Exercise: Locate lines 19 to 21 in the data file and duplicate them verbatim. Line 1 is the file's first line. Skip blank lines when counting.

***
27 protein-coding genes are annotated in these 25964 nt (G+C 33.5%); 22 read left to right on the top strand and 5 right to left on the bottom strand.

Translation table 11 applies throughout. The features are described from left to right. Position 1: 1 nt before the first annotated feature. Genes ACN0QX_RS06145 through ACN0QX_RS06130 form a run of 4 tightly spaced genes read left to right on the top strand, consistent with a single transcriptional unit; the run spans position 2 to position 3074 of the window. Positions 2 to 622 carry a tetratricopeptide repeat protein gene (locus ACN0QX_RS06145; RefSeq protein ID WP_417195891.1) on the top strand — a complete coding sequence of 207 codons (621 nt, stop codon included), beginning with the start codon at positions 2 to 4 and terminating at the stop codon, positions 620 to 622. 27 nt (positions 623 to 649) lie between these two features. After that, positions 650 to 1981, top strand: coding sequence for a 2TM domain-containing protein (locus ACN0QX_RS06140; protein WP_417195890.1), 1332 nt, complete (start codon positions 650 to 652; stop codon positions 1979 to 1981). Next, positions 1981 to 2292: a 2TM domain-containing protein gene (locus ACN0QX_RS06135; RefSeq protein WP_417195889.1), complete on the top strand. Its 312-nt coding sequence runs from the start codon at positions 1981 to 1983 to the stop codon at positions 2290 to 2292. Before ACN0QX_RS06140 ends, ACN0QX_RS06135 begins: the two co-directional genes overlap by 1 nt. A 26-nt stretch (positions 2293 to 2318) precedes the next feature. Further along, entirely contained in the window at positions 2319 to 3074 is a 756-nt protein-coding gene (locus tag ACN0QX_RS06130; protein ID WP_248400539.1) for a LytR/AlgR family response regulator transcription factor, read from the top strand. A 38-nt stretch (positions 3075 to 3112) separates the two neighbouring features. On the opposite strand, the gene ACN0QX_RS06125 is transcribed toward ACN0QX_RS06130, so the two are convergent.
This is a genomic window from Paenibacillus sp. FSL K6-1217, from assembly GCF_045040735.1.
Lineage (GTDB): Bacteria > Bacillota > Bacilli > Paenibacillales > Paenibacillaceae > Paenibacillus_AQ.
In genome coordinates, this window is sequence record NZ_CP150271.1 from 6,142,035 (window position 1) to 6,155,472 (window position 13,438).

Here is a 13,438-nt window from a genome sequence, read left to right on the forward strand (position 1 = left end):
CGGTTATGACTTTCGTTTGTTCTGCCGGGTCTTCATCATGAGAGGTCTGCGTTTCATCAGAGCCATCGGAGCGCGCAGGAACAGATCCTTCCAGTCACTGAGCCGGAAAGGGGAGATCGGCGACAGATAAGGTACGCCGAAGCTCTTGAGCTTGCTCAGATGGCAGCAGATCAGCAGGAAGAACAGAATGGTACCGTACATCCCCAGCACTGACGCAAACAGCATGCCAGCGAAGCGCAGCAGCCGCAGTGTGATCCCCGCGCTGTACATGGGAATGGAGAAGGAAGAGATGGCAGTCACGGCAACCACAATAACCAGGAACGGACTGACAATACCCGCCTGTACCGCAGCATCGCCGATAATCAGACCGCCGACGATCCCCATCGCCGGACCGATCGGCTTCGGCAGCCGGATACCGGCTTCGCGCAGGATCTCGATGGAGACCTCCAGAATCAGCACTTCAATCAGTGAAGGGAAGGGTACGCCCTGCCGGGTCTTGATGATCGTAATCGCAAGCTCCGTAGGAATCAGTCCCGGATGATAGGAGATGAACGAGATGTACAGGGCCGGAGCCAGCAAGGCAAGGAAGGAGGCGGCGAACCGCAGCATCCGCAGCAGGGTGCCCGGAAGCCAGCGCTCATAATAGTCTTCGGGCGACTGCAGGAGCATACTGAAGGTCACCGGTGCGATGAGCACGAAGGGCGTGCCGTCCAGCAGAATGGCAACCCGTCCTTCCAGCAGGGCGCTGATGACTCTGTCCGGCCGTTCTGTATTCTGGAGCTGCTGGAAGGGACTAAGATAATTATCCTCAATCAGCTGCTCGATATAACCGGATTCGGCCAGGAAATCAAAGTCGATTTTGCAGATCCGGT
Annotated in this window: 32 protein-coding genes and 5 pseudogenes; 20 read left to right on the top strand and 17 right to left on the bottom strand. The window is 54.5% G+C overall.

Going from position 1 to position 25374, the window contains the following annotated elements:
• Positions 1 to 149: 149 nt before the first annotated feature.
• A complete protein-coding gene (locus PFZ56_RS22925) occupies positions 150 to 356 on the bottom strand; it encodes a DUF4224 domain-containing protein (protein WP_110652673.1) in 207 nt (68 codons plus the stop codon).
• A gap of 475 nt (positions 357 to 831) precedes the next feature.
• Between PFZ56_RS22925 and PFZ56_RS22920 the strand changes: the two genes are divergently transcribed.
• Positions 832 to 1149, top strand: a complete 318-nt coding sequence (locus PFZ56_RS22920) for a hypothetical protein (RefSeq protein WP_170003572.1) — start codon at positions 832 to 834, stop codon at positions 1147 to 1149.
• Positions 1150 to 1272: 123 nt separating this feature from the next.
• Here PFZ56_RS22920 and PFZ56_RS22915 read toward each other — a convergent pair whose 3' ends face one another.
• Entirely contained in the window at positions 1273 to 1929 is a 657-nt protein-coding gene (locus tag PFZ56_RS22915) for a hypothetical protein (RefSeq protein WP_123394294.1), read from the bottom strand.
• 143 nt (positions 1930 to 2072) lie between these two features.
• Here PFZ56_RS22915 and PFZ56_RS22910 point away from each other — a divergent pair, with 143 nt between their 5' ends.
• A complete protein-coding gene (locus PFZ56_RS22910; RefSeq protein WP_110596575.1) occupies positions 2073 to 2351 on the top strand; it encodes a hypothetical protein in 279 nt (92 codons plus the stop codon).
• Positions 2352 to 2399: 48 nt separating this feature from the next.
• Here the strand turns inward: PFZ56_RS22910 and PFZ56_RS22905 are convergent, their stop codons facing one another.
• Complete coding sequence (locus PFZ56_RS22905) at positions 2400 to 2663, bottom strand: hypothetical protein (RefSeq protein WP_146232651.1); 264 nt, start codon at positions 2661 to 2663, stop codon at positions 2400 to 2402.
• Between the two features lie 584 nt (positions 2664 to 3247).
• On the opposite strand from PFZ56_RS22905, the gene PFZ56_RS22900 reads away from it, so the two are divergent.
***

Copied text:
• Here PFZ56_RS22915 and PFZ56_RS22910 point away from each other — a divergent pair, with 143 nt between their 5' ends.
• A complete protein-coding gene (locus PFZ56_RS22910; RefSeq protein WP_110596575.1) occupies positions 2073 to 2351 on the top strand; it encodes a hypothetical protein in 279 nt (92 codons plus the stop codon).
• Positions 2352 to 2399: 48 nt separating this feature from the next.